April 19, 2014 · 19 Nisan

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Anat Hoffman Meets with IRAC's U.S. Partners
Anat Hoffman, Executive Director of the Israeli Religious Action Center (IRAC),the public and legal advocacy arm of Reform Judaism in Israel, has embarked on a two-week trip to the United States.
Anat Hoffman, Executive Director of the Israeli Religious Action Center (IRAC),the public and legal advocacy arm of Reform Judaism in Israel, has embarked on a two-week trip to the United States.

 

Anat Hoffman’s distinguished career as a public servant began long before she became Executive Director of the Israel Religious Action Center in 2002.  As a Jerusalem City Councilwoman for 14 years, Hoffman quickly became known as an inexhaustible warrior for justice and equality.  She worked to ensure that the powerful Orthodox bloc in the City Council did not dictate lifestyle choices for Jerusalem’s secular population; she fought to guarantee adequate municipal services for the Palestinian residents of Jerusalem; and even in this city divided by religious disagreement, she has struggled for recognition of religious pluralism. 

 

Furthermore, Anat Hoffman was a founding member of Women of the Wall, a group of women from all denominations, which fights for the right of women to pray as a group at the Western Wall.  She has served on the Boards of the Israel Women’s Network, the Association for Civil Rights in Israel and many other organizations that work to protect the rights of the disenfranchised and despised.

 

Anat Hoffman will begin her visit to the U.S. in New York where she will meet with Rabbi Eric Yoffie, President of the Union for Reform Judaism.  She will then travel to Washington D.C. where she will meet with her D.C. counterparts at the Religious Action Center (RAC).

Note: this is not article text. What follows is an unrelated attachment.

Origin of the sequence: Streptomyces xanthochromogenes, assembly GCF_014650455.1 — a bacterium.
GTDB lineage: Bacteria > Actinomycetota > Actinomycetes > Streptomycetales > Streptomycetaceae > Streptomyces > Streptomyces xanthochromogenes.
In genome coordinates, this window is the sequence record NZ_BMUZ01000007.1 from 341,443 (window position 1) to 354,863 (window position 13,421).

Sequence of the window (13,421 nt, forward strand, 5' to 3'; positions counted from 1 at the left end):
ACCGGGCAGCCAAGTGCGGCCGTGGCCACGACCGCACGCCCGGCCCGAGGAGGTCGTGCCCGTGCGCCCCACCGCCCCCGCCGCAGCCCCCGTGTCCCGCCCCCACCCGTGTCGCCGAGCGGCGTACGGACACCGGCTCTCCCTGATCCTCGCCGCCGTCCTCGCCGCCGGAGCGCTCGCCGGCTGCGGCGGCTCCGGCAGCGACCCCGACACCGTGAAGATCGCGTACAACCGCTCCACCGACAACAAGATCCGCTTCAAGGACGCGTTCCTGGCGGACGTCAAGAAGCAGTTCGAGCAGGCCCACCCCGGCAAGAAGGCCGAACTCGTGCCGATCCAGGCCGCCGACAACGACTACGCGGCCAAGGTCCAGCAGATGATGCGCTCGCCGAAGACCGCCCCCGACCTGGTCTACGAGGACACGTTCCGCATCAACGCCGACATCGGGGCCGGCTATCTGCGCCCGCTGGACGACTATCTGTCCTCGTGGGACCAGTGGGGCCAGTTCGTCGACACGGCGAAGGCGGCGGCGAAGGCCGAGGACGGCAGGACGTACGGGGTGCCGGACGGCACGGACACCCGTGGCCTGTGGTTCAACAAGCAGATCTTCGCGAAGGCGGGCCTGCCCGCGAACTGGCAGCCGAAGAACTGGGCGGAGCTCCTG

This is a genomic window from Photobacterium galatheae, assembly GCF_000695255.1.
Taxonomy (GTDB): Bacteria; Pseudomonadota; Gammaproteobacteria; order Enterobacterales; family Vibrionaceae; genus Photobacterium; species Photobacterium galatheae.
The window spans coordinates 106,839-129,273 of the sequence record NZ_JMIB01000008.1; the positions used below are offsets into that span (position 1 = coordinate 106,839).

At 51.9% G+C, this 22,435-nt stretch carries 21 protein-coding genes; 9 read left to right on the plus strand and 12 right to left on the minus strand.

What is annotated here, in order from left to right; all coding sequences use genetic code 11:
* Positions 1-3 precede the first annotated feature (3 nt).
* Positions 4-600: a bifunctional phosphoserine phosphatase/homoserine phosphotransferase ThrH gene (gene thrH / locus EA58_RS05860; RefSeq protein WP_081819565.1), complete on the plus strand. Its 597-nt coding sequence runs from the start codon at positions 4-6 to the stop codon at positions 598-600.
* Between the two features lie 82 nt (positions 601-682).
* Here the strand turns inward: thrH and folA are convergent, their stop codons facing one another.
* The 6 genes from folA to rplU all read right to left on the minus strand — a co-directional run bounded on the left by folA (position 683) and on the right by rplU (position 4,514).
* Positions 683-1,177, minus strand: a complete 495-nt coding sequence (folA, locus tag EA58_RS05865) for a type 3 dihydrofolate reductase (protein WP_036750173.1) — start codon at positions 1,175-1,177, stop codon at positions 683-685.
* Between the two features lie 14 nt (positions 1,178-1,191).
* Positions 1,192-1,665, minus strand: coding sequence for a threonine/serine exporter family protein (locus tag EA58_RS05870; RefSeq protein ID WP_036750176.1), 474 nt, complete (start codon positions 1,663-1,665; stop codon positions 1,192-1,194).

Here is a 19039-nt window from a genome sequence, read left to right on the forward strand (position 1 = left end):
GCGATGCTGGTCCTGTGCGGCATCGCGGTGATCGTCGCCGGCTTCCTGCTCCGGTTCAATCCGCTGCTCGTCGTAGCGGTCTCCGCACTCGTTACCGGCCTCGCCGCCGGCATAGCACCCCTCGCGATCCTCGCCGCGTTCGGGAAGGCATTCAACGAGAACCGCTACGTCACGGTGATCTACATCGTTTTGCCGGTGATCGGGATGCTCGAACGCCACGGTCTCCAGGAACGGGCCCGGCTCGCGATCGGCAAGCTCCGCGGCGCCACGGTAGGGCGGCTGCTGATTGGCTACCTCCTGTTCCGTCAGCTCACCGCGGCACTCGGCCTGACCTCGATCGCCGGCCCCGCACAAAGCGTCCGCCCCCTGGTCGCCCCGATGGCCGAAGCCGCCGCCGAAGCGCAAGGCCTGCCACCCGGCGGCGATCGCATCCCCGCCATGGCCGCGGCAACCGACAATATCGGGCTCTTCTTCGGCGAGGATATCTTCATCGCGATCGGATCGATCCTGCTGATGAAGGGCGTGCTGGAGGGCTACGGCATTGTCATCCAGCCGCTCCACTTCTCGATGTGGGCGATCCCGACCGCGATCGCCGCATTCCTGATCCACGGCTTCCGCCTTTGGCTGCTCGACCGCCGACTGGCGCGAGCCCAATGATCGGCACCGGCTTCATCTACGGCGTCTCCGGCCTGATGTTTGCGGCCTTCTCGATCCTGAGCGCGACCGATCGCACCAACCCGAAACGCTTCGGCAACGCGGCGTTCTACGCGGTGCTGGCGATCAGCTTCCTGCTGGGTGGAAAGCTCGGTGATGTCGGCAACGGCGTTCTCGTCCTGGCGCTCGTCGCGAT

Hoffman will finish her trip in Los Angeles.  Her visit to L.A. is a homecoming of sorts, since she will be returning to her alma mater, UCLA.  Indeed, it was at UCLA that Hoffman, a native Israeli who was raised in a secular household, was first exposed to Reform Judaism.  Hoffman credits the UCLA Hillel and its long-time Director, Rabbi Chaim Seidler-Feller, as having been instrumental in her religious awakening.  She will be spending an evening meeting with her former mentor and students involved in UCLA Hillel.

 

During her 10 days in the Los Angeles area, Hoffman will also serve as scholar-in-residence at two Reform synagogues, Temple Isaiah and Temple Emanuel.  While discussing a range of topics, Hoffman will particularly focus on updating these communities about the state of religious conversions in Israel.  Currently, only Orthodox conversions are fully recognized by the Jewish state.  However, the Israel Religious Action Center has waged a long battle for recognition of Reform and Conservative conversions. This battle is coming to a head as IRAC has brought the issue to the Israeli Supreme Court which is set to rule on the matter in the near future. While 80% of American Jewry affiliates with either the Reform or the Conservative Movement, the Orthodoxy's political control of this issue in Israel has meant that conversions of these movements are not recognized as legitimate by the Israeli government, perpetuating the sense that the non-Orthodox are “second-class Jews” in the Jewish state.

 

Posted by Joel Katz, Coordinator Overseas Relations of the Israel Religious Action Center



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